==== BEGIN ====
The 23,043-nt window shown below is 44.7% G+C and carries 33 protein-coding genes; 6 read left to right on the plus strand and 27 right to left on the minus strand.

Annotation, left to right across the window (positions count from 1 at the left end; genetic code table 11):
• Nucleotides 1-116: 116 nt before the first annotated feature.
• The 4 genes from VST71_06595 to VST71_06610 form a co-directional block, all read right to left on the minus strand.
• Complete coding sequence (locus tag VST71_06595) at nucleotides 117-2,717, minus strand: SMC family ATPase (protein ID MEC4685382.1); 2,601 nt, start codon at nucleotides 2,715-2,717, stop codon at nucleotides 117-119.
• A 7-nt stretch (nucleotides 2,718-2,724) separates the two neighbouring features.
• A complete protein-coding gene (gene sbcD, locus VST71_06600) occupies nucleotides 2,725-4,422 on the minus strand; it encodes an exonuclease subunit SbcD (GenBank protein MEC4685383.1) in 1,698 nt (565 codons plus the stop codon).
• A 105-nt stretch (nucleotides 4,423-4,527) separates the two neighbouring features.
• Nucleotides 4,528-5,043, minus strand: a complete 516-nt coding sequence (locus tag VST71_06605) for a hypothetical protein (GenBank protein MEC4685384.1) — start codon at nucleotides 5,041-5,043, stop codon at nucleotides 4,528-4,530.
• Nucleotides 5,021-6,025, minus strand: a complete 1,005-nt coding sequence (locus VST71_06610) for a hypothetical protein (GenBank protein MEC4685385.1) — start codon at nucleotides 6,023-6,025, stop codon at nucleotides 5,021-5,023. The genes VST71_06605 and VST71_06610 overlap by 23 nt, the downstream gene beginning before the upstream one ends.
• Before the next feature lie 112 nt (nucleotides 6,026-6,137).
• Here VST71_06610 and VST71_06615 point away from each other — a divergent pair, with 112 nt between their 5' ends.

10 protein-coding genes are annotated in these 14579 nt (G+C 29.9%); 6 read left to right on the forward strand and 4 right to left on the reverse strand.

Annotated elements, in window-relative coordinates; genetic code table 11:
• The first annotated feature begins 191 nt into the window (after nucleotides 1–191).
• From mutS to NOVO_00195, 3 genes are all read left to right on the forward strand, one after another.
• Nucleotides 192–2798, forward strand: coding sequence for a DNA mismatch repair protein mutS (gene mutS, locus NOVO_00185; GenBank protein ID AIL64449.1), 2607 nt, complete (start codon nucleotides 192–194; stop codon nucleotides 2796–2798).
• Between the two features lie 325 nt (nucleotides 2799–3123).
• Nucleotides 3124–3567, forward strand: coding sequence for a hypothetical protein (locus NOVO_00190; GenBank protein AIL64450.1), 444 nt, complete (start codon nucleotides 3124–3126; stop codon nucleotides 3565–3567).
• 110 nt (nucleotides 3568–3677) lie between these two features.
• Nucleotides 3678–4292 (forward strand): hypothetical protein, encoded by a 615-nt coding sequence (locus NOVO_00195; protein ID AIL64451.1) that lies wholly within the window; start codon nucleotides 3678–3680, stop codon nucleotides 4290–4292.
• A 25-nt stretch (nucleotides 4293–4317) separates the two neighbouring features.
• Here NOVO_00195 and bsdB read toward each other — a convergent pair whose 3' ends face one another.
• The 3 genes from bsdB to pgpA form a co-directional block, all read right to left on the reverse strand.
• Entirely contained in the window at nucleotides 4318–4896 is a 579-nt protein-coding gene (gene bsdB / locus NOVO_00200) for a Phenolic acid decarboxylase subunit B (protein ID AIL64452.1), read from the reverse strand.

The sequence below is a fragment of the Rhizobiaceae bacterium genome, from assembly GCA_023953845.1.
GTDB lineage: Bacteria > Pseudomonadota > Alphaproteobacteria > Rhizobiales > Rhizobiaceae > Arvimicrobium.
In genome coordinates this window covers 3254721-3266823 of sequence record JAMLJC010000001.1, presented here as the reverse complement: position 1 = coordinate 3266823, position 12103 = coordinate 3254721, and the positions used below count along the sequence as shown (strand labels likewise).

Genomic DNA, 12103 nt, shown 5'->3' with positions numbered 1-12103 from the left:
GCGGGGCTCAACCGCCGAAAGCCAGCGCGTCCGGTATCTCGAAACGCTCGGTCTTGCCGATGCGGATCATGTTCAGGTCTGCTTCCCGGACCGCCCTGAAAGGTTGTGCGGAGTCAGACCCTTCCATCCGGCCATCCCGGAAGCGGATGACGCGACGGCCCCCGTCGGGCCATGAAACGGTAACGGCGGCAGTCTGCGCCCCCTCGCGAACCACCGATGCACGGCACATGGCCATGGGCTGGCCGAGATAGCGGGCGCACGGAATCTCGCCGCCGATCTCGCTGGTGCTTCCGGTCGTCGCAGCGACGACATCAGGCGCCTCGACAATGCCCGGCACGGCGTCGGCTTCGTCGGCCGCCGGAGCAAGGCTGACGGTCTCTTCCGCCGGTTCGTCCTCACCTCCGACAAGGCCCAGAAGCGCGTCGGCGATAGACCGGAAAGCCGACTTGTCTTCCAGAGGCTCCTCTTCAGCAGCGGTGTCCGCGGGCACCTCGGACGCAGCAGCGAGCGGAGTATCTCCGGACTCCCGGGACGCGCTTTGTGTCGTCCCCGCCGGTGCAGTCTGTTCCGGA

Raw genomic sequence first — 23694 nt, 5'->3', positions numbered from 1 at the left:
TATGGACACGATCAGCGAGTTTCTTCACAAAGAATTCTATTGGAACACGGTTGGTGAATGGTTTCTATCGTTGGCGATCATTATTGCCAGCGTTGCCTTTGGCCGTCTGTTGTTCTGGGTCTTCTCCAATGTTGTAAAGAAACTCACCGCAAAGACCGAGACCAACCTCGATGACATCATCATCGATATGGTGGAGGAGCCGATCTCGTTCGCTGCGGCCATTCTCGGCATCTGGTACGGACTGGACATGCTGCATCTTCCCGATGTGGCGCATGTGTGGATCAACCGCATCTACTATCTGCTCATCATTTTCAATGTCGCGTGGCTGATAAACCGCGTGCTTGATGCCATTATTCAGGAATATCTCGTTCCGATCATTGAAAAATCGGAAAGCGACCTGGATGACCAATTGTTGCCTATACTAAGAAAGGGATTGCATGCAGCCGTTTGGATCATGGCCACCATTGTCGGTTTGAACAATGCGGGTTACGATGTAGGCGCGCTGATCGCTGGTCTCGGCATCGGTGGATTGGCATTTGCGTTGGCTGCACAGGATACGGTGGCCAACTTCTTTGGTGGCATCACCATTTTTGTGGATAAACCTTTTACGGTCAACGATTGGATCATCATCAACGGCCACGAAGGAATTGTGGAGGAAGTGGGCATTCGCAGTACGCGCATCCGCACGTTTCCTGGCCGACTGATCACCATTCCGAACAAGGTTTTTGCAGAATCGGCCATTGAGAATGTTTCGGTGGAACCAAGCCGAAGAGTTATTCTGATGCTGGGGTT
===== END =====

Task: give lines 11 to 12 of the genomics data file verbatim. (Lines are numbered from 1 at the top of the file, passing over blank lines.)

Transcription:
• Before the next feature lie 112 nt (nucleotides 6,026-6,137).
• Here VST71_06610 and VST71_06615 point away from each other — a divergent pair, with 112 nt between their 5' ends.